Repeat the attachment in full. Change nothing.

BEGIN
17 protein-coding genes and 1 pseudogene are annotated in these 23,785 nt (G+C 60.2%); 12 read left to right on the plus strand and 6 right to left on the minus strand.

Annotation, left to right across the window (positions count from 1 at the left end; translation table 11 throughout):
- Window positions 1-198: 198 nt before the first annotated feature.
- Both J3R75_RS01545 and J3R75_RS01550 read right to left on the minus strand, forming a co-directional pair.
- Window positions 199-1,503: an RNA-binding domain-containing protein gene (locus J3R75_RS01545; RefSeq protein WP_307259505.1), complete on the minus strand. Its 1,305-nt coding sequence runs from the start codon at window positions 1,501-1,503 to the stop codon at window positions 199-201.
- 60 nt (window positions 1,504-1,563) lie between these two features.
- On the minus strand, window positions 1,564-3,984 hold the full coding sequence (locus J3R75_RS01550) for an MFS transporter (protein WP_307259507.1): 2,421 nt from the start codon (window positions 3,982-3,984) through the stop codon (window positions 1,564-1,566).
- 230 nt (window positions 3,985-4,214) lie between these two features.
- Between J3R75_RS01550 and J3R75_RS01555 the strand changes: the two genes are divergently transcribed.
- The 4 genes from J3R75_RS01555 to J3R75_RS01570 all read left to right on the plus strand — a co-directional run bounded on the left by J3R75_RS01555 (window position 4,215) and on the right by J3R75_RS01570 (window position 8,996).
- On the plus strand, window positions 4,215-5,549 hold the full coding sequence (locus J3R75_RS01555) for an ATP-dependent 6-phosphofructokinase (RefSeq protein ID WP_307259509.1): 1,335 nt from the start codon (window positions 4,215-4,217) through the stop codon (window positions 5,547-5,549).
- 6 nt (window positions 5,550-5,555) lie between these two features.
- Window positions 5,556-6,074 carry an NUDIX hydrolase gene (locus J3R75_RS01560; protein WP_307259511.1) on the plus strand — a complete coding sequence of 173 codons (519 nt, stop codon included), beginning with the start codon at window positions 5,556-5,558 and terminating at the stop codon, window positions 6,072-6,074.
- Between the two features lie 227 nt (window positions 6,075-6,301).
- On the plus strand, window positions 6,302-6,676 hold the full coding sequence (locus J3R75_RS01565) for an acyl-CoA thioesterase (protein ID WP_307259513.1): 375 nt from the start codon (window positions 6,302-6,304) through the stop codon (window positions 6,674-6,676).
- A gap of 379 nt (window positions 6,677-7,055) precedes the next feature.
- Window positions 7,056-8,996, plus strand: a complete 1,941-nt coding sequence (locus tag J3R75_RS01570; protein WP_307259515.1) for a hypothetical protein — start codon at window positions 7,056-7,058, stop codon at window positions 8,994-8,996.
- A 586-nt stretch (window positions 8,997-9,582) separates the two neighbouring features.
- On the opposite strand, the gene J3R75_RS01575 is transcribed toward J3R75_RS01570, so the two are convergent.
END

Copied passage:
17 protein-coding genes and 1 pseudogene are annotated in these 23,785 nt (G+C 60.2%); 12 read left to right on the plus strand and 6 right to left on the minus strand.

Annotation, left to right across the window (positions count from 1 at the left end; translation table 11 throughout):
- Window positions 1-198: 198 nt before the first annotated feature.
- Both J3R75_RS01545 and J3R75_RS01550 read right to left on the minus strand, forming a co-directional pair.
- Window positions 199-1,503: an RNA-binding domain-containing protein gene (locus J3R75_RS01545; RefSeq protein WP_307259505.1), complete on the minus strand. Its 1,305-nt coding sequence runs from the start codon at window positions 1,501-1,503 to the stop codon at window positions 199-201.
- 60 nt (window positions 1,504-1,563) lie between these two features.
- On the minus strand, window positions 1,564-3,984 hold the full coding sequence (locus J3R75_RS01550) for an MFS transporter (protein WP_307259507.1): 2,421 nt from the start codon (window positions 3,982-3,984) through the stop codon (window positions 1,564-1,566).
- 230 nt (window positions 3,985-4,214) lie between these two features.
- Between J3R75_RS01550 and J3R75_RS01555 the strand changes: the two genes are divergently transcribed.
- The 4 genes from J3R75_RS01555 to J3R75_RS01570 all read left to right on the plus strand — a co-directional run bounded on the left by J3R75_RS01555 (window position 4,215) and on the right by J3R75_RS01570 (window position 8,996).
- On the plus strand, window positions 4,215-5,549 hold the full coding sequence (locus J3R75_RS01555) for an ATP-dependent 6-phosphofructokinase (RefSeq protein ID WP_307259509.1): 1,335 nt from the start codon (window positions 4,215-4,217) through the stop codon (window positions 5,547-5,549).
- 6 nt (window positions 5,550-5,555) lie between these two features.
- Window positions 5,556-6,074 carry an NUDIX hydrolase gene (locus J3R75_RS01560; protein WP_307259511.1) on the plus strand — a complete coding sequence of 173 codons (519 nt, stop codon included), beginning with the start codon at window positions 5,556-5,558 and terminating at the stop codon, window positions 6,072-6,074.
- Between the two features lie 227 nt (window positions 6,075-6,301).
- On the plus strand, window positions 6,302-6,676 hold the full coding sequence (locus J3R75_RS01565) for an acyl-CoA thioesterase (protein ID WP_307259513.1): 375 nt from the start codon (window positions 6,302-6,304) through the stop codon (window positions 6,674-6,676).
- A gap of 379 nt (window positions 6,677-7,055) precedes the next feature.
- Window positions 7,056-8,996, plus strand: a complete 1,941-nt coding sequence (locus tag J3R75_RS01570; protein WP_307259515.1) for a hypothetical protein — start codon at window positions 7,056-7,058, stop codon at window positions 8,994-8,996.
- A 586-nt stretch (window positions 8,997-9,582) separates the two neighbouring features.
- On the opposite strand, the gene J3R75_RS01575 is transcribed toward J3R75_RS01570, so the two are convergent.